The march towards modernization during the first half of the 20th century resulted in the mining, energy, iron-steel industry and railways in Turkey being nationalized but with assurance that privatization would quickly follow (Altunisk and Tur 2004). These assurances did not materialize by the 1950s, but progress has been made since that time (Altunisk and Tur 2004). Although the Turkish government has been actively pursuing divestitures of its previous state-owned enterprises, it still holds significant interests in many of the country's industries. In addition, and also like its counterpart in the Ukraine, Turkey's economic performance in recent years has outpaced some its neighbors and the global performance rates as well, with real GDP growth surpassing 6% in many years, but the worldwide economic downturn has impacted the Turkish economy but not as sharply as in the United States and other industrialized countries; in fact, inflation stands at a 34-year low and international investments are strong (Turkey 2010). Despite these accomplishments, the Turkish economy remains characterized by a high current account deficit and high external debt but continuing economic and judicial reforms and the country's potential entry into the European Union have continued to attract foreign direct investment (Turkey 2010).

In sum, U.S. analysts note that Turkey has much going for it today, but some significant obstacles stand in the way of further progress in the future: "Economic fundamentals are sound, but the Turkish economy may be faced with more negative economic indicators in 2010 as the global economic slowdown continues to curb demand for Turkish exports. In addition, Turkey's high current account deficit leaves the economy vulnerable to destabilizing shifts in investor confidence" (Turkey 2010, 3). Notwithstanding the importance of the agricultural, textiles and clothing industries to the Turkish economy, recent trends suggest that Turkey is well situated to become a major actor in the global steel industry as well. According to Green (2006), "Turkey is a big market in itself, but it also serves as an export platform to Europe. There is a misperception that it exports small, cheap products. But it is increasingly exporting items like auto parts and cars to Europe" (28). These trends will undoubtedly affect steel-producers in Eastern Europe, including Arcelor Mittal, and these issues are discussed further below.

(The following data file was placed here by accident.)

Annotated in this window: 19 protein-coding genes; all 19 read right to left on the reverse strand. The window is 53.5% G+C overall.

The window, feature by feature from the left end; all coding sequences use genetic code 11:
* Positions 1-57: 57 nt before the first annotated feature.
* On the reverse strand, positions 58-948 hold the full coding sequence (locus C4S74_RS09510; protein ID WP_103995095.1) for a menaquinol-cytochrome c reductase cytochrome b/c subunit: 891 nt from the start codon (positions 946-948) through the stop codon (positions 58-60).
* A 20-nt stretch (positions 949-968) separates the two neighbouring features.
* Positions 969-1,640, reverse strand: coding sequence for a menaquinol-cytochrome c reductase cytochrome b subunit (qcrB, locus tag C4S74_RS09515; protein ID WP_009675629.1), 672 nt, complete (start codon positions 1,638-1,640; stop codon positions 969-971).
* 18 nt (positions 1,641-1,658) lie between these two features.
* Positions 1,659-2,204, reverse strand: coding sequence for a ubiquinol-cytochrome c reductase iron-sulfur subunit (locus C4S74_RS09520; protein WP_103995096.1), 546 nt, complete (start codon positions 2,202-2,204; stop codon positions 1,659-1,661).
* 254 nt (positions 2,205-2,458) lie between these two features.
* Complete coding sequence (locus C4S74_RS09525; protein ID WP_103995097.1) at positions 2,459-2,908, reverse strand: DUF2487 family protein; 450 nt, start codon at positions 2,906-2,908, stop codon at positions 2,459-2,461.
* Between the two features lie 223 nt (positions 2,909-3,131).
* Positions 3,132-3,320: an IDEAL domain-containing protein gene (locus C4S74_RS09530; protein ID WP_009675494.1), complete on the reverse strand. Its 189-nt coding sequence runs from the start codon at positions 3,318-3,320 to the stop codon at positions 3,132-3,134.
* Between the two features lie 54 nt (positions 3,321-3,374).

Steel Industry in Eastern Europe and Ukraine.

The steel industry in Eastern Europe struggled under the state-controlled policies of the former Soviet Union in ways that created lasting problems. "What proved to be a more lasting problem was the fact that steel was needed as a base for other industries, yet there was not adequate consumer demand to support either a viable steel industry nor a domestic industrial market using steel as an intermediate product" (Mangum, Kim and Tallman 1996, 37). By 1955, the countries of Eastern Europe and the Soviet Union were exporting just 10.6% of the world's supply of steel altogether compared to 14.2% for the U.S. And 9.9% for West Germany alone (Mangum et al. 1996). By the 1990s, though, things had changed in major ways for the eastern European steel producers. For starters, an increasing number of European Union members in Eastern Europe have adopted the euro as their currency, including the Czech Republic, Estonia, Hungary, Latvia, Lithuania, Romania and Slovenia, thereby… [END OF PREVIEW] . . . READ MORE